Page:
The Equal Employment Opportunity Commission has prevailed in a dispute with an employer over access to employee “pedigree” information. A ruling by the federal appeals court governing California required the employer to provide the information on employees who had taken the same strength test as an employee who had been fired. The pedigree information requested included name, Social Security number, home address, and phone number.
The case involved a female employee who had returned from maternity leave. According to policy, the employee was required to take a strength test before returning to her warehouse job. After failing the test multiple times, she was fired. She later filed a charge of discrimination with the EEOC.
In the course of investigating the complaint, the EEOC requested the pedigree information on other employees who had taken the test. The employer provide general information about the previous test takers, but it refused to provide the pedigree information.
A district court agreed with the employer, finding that the pedigree information was not relevant at the probable cause stage of the EEOC’s investigation. The appeal court, however, reversed the lower court, finding that the requested information was relevant because the test results could be applied in a discriminatory fashion from employee to employee.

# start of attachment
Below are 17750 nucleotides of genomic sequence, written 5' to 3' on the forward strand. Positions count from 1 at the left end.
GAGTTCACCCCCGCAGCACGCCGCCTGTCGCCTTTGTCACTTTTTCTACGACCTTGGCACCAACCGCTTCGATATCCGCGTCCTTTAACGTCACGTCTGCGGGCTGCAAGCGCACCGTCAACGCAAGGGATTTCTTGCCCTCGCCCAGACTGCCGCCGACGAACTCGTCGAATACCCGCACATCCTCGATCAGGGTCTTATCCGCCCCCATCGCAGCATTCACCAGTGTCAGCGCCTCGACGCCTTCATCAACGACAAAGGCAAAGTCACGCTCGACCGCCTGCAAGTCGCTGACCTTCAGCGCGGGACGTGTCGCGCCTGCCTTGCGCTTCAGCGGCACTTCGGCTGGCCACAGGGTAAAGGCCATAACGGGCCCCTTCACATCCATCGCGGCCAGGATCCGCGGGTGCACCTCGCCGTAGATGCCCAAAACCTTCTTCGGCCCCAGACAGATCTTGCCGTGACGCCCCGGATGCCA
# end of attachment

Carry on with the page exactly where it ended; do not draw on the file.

A concern for the employer, and one that could be shared by employees whose information is shared, is that the pedigree information is typically private information that is protected from disclosure. The circuit court pointed out that the anti-discrimination law under which the suit was brought–the Civil Rights Act–contained strict limitations on the disclosure of information received during investigations by the EEOC. In the court’s view, this provision sufficiently protected the employees’ privacy rights otherwise provided by law.
The ruling demonstrates that in the federal court system in California, employers will be required to cooperate fully with EEOC investigations of discrimination. This will sometimes include providing pedigree information of other employees. Contact Labor Law Office, APC today to speak with a professional discrimination lawyer in Redding.
Sacramento, CA 95821